One of the scheduled stops on our tour of Namibia was a visit to Kolmanskop, a deserted diamond mining town now converted to a museum. The town was established in 1908 to provide shelter and amenities for the diamond miners. These areas were not mined in the usual sense of the word—deep pits and the like—but were ‘cleaned’ of their diamonds by sorting through tons of sand that, literally, stretched as far as the eye could see. Yields of commercially viable stones began to diminish following World War I, however, and in 1956 the town was abandoned. Some of the industrial buildings and machine shops have been partially restored, but the run-down homes remain and are open to visitors; Photos 16 and 17 show the condition of several of these.
Two plants of particular interest occur in the town site, one a member of the Asteraceae and the other a second species of Sarcocaulon. In Photo 17 the compact, grayish shrub scattered about, and seen more clearly in the close-up in Photo 18, is Didelta carnosa var. tomentosa. Two varieties are recognized, D. carnosa var. carnosa, and D. carnosa var. tomentosa, so-named because of the presence of white hairs on its leaves. The genus consists of only two species, D. carnosa just mentioned, and D. spinosa, which we will meet in a later article. The second noteworthy plant in this otherwise desolate area is Sarcocaulon patersonii (Photo 19), which grows in open sand plains and in cracks in rocks, as seen here.
The next plant is one that immediately stands out as something rather special, one of the tree aloes. Most readers will be familiar with ‘aloe,’ a generic term for plant preparations used as constituents of some medical formulations and skin care products. These preparations are derived from some members of a genus of the same name; Aloe consists of about 365 species with a large percentage of them native to southern Africa (others occur in Madagascar, the Canary Islands, and the Arabian peninsula).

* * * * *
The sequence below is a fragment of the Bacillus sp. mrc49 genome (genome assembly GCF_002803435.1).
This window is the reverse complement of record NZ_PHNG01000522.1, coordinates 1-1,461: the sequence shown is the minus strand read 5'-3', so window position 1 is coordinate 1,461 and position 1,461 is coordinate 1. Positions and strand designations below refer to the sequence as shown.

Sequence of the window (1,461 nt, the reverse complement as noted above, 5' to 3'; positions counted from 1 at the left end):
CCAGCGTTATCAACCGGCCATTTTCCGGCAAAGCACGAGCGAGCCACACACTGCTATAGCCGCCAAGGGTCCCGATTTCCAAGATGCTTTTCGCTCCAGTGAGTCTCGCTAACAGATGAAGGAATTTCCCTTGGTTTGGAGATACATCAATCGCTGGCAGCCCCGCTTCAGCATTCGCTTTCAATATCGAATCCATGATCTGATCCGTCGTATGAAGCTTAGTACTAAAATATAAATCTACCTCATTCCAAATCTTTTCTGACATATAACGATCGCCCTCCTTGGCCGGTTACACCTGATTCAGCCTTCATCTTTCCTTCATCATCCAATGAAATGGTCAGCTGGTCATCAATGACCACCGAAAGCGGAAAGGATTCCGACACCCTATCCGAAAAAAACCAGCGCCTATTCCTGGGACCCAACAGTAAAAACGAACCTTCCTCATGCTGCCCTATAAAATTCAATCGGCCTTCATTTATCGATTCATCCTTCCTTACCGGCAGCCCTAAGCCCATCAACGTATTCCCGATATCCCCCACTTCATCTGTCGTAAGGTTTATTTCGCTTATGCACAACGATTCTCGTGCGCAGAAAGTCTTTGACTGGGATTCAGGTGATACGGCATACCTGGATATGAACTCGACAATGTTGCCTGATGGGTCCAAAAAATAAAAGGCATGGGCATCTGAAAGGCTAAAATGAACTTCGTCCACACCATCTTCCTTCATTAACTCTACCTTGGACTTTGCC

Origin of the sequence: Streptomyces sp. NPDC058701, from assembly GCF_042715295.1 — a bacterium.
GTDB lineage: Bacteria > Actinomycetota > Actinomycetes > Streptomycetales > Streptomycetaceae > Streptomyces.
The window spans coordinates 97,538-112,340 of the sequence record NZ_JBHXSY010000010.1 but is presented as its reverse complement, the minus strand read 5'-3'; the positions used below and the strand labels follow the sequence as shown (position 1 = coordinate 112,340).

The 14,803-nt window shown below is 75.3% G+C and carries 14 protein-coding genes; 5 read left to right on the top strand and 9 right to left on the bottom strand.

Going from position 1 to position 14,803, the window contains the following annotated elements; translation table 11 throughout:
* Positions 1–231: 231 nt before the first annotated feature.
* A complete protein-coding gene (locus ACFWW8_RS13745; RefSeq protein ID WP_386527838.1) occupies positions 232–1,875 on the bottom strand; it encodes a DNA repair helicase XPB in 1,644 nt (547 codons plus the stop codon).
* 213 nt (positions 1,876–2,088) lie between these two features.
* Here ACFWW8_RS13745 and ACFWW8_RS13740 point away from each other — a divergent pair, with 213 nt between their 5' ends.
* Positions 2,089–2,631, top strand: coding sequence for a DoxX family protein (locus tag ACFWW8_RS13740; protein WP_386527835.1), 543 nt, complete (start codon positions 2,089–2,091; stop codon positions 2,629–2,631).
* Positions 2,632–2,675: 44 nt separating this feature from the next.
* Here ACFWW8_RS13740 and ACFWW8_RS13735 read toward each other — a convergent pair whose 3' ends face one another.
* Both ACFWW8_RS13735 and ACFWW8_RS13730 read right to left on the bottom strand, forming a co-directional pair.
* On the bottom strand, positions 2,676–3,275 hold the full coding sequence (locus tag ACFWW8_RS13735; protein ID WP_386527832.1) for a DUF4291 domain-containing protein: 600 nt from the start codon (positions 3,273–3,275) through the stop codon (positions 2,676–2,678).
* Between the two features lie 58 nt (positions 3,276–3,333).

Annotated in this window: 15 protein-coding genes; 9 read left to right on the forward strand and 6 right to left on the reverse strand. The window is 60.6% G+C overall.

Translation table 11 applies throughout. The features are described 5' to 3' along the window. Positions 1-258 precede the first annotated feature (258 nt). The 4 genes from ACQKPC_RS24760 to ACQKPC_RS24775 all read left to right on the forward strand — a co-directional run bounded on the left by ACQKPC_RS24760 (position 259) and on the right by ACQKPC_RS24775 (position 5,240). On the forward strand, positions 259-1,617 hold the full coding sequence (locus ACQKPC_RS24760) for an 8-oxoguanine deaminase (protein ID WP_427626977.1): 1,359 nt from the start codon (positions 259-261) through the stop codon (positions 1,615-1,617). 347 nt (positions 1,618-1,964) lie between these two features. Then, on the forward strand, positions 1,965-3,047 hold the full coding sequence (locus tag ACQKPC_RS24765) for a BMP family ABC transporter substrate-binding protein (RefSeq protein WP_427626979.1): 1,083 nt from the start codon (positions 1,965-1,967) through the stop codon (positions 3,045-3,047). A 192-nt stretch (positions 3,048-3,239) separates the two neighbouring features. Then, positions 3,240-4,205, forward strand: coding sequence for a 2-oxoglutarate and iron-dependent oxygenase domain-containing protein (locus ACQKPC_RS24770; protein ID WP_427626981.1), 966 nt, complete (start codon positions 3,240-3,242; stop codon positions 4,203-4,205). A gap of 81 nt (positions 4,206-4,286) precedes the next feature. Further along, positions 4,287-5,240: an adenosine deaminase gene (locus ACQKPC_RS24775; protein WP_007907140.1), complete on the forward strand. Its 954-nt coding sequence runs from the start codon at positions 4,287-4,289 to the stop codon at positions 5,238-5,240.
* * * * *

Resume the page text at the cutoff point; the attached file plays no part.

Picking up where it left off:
Although occasionally seen in the literature as constituting the family Aloaceae (= Aloeaceae), the genus is generally considered as part of the Asphodelaceae (the type genus is Asphodelus), where its distinctiveness is recognized at the subfamily level: Alooideae (along with the succulent genera Gasteria and Haworthia).
One of the most striking of the southern African tree aloes is Aloe dichotoma var. dichotoma, which enjoys a distribution in Namaqualand and Bushmanland ranging from Nieuwoudtville north into Namibia and east to Upington and Kenhardt. This slow growing species, which flowers in July—we missed flowers by three weeks—occurs in extremely arid habitats, often as single individuals such as seen in Photo 20, taken near the Fish River Canyon in Namibia, or as a small cluster as shown in Photo 21, which was photographed in the Augrabies Falls National Park in South Africa. Some ‘forests’ of A. dichotoma do exist, however. One of these, the Quiver Tree Forest at Garigarus Farm near Keetmanshoop, Namibia, consists of about 250 trees and is a regular stop on the tourist route (Photo 22). It is recommended that visits to this site be timed to take advantage of the late afternoon light, as seen in the dramatic silhouette in Photo 23; note the size of a fellow-photographer for scale. A close-up of the bark of this attractive plant is shown in Photo 24.
The Afrikaans name for this tree is “kokerboom,” which is where the English name quiver (= koker) tree (= boom) comes from. Indigenous peoples (the San) cut lengths of stem of the plant, hollowed them out, and fitted animal skins over the ends to make quivers for their poisoned arrows. The Bushman name for the plant is ”choje.”
It seems only fitting that since we have spent our time in Namibia that we should close out with a Namibian sunset (Photo 25). We hope you enjoyed the desert visit. Sleep well.
Bruce A. Bohm January 21, 2008